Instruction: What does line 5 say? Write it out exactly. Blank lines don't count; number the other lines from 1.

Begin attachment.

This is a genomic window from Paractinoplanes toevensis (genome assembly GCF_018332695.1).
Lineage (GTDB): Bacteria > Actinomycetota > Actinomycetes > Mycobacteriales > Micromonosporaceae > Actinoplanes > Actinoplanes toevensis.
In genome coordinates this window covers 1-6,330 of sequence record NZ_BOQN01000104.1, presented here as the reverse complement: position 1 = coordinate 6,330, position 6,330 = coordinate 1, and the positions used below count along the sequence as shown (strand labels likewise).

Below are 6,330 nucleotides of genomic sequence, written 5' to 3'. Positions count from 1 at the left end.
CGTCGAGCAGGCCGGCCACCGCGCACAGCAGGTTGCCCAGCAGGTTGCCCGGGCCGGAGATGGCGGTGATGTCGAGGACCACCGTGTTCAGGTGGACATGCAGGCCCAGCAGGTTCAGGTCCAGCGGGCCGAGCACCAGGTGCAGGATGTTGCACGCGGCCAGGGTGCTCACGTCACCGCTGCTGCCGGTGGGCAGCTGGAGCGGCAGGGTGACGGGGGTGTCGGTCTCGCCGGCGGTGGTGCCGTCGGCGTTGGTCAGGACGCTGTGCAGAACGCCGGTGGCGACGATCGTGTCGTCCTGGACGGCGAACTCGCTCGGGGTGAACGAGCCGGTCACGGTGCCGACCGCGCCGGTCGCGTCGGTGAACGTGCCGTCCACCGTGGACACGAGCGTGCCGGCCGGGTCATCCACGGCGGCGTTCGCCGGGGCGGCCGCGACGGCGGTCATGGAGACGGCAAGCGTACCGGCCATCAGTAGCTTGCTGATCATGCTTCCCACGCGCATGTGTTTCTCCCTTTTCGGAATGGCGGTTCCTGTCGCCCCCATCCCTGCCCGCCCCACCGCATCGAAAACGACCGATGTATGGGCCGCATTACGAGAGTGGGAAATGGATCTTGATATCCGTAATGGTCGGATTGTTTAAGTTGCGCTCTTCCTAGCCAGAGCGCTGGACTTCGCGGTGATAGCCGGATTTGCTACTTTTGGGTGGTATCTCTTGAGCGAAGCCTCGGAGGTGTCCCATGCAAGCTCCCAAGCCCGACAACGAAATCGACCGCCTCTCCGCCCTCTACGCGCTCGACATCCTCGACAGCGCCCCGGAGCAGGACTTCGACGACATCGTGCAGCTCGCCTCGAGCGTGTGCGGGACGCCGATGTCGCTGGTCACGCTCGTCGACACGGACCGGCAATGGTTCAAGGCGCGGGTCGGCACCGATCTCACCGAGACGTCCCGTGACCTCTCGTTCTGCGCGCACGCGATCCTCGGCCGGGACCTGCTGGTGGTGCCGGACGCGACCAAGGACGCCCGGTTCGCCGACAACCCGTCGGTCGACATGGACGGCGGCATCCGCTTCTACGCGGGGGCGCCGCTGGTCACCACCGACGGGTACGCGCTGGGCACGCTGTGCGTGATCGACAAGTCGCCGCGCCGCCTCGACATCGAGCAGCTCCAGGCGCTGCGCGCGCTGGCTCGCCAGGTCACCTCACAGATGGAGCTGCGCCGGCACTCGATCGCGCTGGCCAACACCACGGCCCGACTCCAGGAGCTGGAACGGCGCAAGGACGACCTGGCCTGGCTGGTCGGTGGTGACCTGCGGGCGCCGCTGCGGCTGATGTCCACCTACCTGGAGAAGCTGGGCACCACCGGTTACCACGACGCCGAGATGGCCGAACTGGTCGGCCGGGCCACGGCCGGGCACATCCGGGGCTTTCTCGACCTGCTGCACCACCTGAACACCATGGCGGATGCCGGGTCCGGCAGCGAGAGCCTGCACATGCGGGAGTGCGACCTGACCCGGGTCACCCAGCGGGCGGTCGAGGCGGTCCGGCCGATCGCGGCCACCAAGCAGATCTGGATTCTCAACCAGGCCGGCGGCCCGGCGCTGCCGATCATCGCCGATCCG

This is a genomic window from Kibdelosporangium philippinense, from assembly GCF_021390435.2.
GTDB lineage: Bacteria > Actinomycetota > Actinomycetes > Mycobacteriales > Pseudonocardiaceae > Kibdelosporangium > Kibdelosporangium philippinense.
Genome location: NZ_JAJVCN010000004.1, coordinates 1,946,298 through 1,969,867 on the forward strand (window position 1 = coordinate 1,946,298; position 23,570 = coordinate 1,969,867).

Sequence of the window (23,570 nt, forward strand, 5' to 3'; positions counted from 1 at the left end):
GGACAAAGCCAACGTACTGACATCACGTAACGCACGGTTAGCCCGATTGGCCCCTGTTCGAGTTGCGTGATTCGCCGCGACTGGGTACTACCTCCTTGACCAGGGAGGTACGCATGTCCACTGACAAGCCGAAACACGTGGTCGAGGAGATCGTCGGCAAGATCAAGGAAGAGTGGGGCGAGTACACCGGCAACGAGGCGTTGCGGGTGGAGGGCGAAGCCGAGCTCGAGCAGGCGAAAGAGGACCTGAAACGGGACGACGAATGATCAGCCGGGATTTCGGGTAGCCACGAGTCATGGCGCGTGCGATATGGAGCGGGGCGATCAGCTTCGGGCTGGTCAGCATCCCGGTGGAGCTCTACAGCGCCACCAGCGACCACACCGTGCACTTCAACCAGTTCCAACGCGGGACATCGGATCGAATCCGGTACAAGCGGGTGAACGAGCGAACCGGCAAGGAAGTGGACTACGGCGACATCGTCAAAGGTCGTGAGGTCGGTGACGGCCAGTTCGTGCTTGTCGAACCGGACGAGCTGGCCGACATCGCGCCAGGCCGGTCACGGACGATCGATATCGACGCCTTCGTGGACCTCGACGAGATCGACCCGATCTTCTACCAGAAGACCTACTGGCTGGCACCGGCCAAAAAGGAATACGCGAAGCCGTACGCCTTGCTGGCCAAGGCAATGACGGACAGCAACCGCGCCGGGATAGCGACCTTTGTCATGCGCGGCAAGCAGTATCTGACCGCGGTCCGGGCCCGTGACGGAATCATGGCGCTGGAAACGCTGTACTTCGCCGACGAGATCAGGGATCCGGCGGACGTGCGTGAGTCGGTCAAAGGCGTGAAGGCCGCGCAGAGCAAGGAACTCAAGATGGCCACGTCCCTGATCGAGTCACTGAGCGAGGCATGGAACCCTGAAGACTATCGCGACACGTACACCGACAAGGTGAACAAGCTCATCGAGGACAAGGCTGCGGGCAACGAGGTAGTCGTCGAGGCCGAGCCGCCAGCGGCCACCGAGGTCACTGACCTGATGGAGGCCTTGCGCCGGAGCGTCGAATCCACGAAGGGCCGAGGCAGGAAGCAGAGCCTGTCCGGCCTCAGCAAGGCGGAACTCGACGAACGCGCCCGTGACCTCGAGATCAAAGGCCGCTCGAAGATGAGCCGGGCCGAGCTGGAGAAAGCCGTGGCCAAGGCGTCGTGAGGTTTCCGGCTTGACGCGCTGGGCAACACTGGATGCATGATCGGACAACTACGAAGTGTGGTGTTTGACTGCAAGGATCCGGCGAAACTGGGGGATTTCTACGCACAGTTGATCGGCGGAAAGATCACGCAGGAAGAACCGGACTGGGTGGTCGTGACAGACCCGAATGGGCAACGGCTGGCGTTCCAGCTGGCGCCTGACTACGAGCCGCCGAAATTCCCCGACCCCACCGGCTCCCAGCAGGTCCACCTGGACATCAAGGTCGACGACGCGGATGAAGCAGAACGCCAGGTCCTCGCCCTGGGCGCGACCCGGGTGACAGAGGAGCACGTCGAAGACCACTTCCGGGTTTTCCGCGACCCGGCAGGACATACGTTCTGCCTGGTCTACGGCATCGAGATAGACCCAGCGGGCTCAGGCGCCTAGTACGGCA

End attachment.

CGTCGAGCAGGCCGGCCACCGCGCACAGCAGGTTGCCCAGCAGGTTGCCCGGGCCGGAGATGGCGGTGATGTCGAGGACCACCGTGTTCAGGTGGACATGCAGGCCCAGCAGGTTCAGGTCCAGCGGGCCGAGCACCAGGTGCAGGATGTTGCACGCGGCCAGGGTGCTCACGTCACCGCTGCTGCCGGTGGGCAGCTGGAGCGGCAGGGTGACGGGGGTGTCGGTCTCGCCGGCGGTGGTGCCGTCGGCGTTGGTCAGGACGCTGTGCAGAACGCCGGTGGCGACGATCGTGTCGTCCTGGACGGCGAACTCGCTCGGGGTGAACGAGCCGGTCACGGTGCCGACCGCGCCGGTCGCGTCGGTGAACGTGCCGTCCACCGTGGACACGAGCGTGCCGGCCGGGTCATCCACGGCGGCGTTCGCCGGGGCGGCCGCGACGGCGGTCATGGAGACGGCAAGCGTACCGGCCATCAGTAGCTTGCTGATCATGCTTCCCACGCGCATGTGTTTCTCCCTTTTCGGAATGGCGGTTCCTGTCGCCCCCATCCCTGCCCGCCCCACCGCATCGAAAACGACCGATGTATGGGCCGCATTACGAGAGTGGGAAATGGATCTTGATATCCGTAATGGTCGGATTGTTTAAGTTGCGCTCTTCCTAGCCAGAGCGCTGGACTTCGCGGTGATAGCCGGATTTGCTACTTTTGGGTGGTATCTCTTGAGCGAAGCCTCGGAGGTGTCCCATGCAAGCTCCCAAGCCCGACAACGAAATCGACCGCCTCTCCGCCCTCTACGCGCTCGACATCCTCGACAGCGCCCCGGAGCAGGACTTCGACGACATCGTGCAGCTCGCCTCGAGCGTGTGCGGGACGCCGATGTCGCTGGTCACGCTCGTCGACACGGACCGGCAATGGTTCAAGGCGCGGGTCGGCACCGATCTCACCGAGACGTCCCGTGACCTCTCGTTCTGCGCGCACGCGATCCTCGGCCGGGACCTGCTGGTGGTGCCGGACGCGACCAAGGACGCCCGGTTCGCCGACAACCCGTCGGTCGACATGGACGGCGGCATCCGCTTCTACGCGGGGGCGCCGCTGGTCACCACCGACGGGTACGCGCTGGGCACGCTGTGCGTGATCGACAAGTCGCCGCGCCGCCTCGACATCGAGCAGCTCCAGGCGCTGCGCGCGCTGGCTCGCCAGGTCACCTCACAGATGGAGCTGCGCCGGCACTCGATCGCGCTGGCCAACACCACGGCCCGACTCCAGGAGCTGGAACGGCGCAAGGACGACCTGGCCTGGCTGGTCGGTGGTGACCTGCGGGCGCCGCTGCGGCTGATGTCCACCTACCTGGAGAAGCTGGGCACCACCGGTTACCACGACGCCGAGATGGCCGAACTGGTCGGCCGGGCCACGGCCGGGCACATCCGGGGCTTTCTCGACCTGCTGCACCACCTGAACACCATGGCGGATGCCGGGTCCGGCAGCGAGAGCCTGCACATGCGGGAGTGCGACCTGACCCGGGTCACCCAGCGGGCGGTCGAGGCGGTCCGGCCGATCGCGGCCACCAAGCAGATCTGGATTCTCAACCAGGCCGGCGGCCCGGCGCTGCCGATCATCGCCGATCCG